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star1998 12-10-2011 10:50 PM

going too fast
 
hi,
when i ride my horse i always canter. but usually when i ask her to just simply trot she decides to trot really fast, and this usually results in her cantering not trotting. and when she does canter after i have told her to trot the canter is usually really fast and hard to control. i am not sure how i can stop this. i pull her up when i can feel her trying to canter and take off, but she still needs to learn to trot when i tell her to, and to canter when i tell her to do that.
please help
thanks.:-|

SorrelHorse 12-10-2011 10:56 PM

This is a major foundation hole in this horse's training.

I would suggest establishing excellent brakes at the WALK before you even think about trotting or cantering. Walk a few steps, say whoa, stop, and then immediately back up. When she starts trying to slam on her brakes at "Whoa", do it at a trot. Same deal. Then the canter.

As for slowing the gaits themselves down, I would suggest a LOT of FREQUENT downward transitions. Make her think she's going to slow down as soon as she gets to go. When she starts getting pushy, stop her and back her up. Or one-rein stop.

What you've done with her so far is make her think "FASTER" whenever you go upward in gait, and that can lead to a ticking timebomb of a horse.

star1998 12-10-2011 11:01 PM

OK. thanks for your advice. i will work on it.
thanks

bsms 12-10-2011 11:16 PM

What I've started doing with my gelding is follow this rule: If he initiates the canter, we canter until he wants to slow. And then we canter another 100-200 yards, for MY fun.

Based on a couple of weeks, he seems a lot less inclined to initiate a canter without being asked...

I tried reining him in to keep him slow, but that just resulted in his head going WAY up and getting more excited. My goal now is to keep cantering fun, but not so much fun that he starts it without permission.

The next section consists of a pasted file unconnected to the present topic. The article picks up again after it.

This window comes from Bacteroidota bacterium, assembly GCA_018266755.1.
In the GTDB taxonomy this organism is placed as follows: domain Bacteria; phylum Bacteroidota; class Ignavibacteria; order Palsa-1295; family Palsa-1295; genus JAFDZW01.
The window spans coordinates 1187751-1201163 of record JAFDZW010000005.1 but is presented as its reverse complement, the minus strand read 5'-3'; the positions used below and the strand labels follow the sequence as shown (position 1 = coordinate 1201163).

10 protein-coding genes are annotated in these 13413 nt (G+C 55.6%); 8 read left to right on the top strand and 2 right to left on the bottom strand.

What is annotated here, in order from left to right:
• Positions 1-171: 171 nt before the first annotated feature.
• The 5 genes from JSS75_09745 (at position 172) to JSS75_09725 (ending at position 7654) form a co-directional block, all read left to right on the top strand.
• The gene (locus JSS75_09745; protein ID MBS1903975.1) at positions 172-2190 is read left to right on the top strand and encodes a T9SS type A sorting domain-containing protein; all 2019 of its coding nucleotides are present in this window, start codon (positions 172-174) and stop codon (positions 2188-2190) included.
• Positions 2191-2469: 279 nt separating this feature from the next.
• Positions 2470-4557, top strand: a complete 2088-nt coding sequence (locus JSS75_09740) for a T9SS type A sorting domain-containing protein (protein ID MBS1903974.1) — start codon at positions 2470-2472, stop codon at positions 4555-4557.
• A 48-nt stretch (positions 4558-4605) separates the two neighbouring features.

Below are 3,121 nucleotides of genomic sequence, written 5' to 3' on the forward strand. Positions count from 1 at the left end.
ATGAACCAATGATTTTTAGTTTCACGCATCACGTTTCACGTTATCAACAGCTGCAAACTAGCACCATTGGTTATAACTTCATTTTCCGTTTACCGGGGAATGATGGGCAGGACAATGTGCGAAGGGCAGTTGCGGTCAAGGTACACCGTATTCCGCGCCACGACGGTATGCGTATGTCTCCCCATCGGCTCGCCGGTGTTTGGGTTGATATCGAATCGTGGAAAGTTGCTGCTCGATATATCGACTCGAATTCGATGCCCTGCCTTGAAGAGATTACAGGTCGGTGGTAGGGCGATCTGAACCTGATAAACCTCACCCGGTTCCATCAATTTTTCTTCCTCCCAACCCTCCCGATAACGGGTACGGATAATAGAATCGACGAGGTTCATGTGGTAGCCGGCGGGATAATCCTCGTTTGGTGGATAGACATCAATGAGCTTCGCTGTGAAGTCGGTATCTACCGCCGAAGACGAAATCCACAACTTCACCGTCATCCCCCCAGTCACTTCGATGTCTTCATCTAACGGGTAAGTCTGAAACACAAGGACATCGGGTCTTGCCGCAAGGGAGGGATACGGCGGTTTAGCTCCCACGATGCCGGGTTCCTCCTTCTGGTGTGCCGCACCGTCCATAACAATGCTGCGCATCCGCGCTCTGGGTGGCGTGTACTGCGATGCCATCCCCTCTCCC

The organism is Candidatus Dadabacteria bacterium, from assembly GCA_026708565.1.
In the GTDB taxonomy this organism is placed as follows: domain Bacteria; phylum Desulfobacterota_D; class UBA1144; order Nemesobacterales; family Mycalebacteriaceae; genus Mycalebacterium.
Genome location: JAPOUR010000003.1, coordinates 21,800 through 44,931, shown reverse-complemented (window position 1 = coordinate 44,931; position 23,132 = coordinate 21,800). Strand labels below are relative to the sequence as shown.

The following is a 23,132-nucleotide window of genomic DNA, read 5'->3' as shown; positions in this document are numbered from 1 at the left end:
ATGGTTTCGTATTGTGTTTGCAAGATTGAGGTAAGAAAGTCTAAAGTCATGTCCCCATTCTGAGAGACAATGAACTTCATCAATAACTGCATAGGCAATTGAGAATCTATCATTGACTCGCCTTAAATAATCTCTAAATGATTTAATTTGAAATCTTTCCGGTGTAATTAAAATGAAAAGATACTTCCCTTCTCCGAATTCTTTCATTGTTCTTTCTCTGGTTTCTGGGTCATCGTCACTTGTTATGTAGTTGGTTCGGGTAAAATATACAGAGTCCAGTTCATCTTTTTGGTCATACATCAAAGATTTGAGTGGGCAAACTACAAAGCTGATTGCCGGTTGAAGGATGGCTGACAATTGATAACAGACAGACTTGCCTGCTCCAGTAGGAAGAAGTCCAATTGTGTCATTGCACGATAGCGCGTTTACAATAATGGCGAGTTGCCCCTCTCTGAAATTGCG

If he goes to a very fast, choppy trot, then I push him up to a canter, and keep him there until it isn't much fun. It seems to be working, but I'll know better in a month.

SorrelHorse 12-10-2011 11:20 PM

bsms- I actually like that technique too.... I'm really glad you said something, I forget about it all too often. I had a barrel mare I had to do that with because she was a nutcase.

To the OP - I would try both, but I also like what bsms has said. But if your horse IS getting tense and bound up, maybe letting him run it out is best.

soenjer55 12-10-2011 11:22 PM

I would stop cantering and even trotting until you have a good stop at the walk. Simple as that- when you've got the walk down, move to the trot, then the canter. It's a training issue. I had the same problem with one of mine, the little bugger.

Sharpie 12-10-2011 11:38 PM

I will say that for my boy, the best thing to get his trot slowed down has been lots of serpentines, trotting without walk breaks, and even some cantering like bsms said. That said, he's very out of shape, so I cannot personally vouch for it as being effective in very fit horses who are happy to go and go and go like some arabians I've met.

star1998 12-10-2011 11:41 PM

thank you. i will try all of your suggestions!!!

Vogue24 12-11-2011 02:15 PM

My mare does this 'quick trot' you talk about, its not a case of bad schooling its actually a (condition- although I do not want to say condition but i cant find another word to describe it, dont worry its not serious) But its called a 'super trot' and it means that your horse isnt balanced enough going into canter so it will trot as fast as it can and just sort of fall into a canter, I wouldnt worry though- Hope this helped. What breed is she?

soenjer55 12-11-2011 03:20 PM

Quote:

Originally Posted by Vogue24 (Post 1262106)
My mare does this 'quick trot' you talk about, its not a case of bad schooling its actually a (condition- although I do not want to say condition but i cant find another word to describe it, dont worry its not serious) But its called a 'super trot' and it means that your horse isnt balanced enough going into canter so it will trot as fast as it can and just sort of fall into a canter, I wouldnt worry though- Hope this helped. What breed is she?

interesting, so it's just a matter of not having muscle balance?


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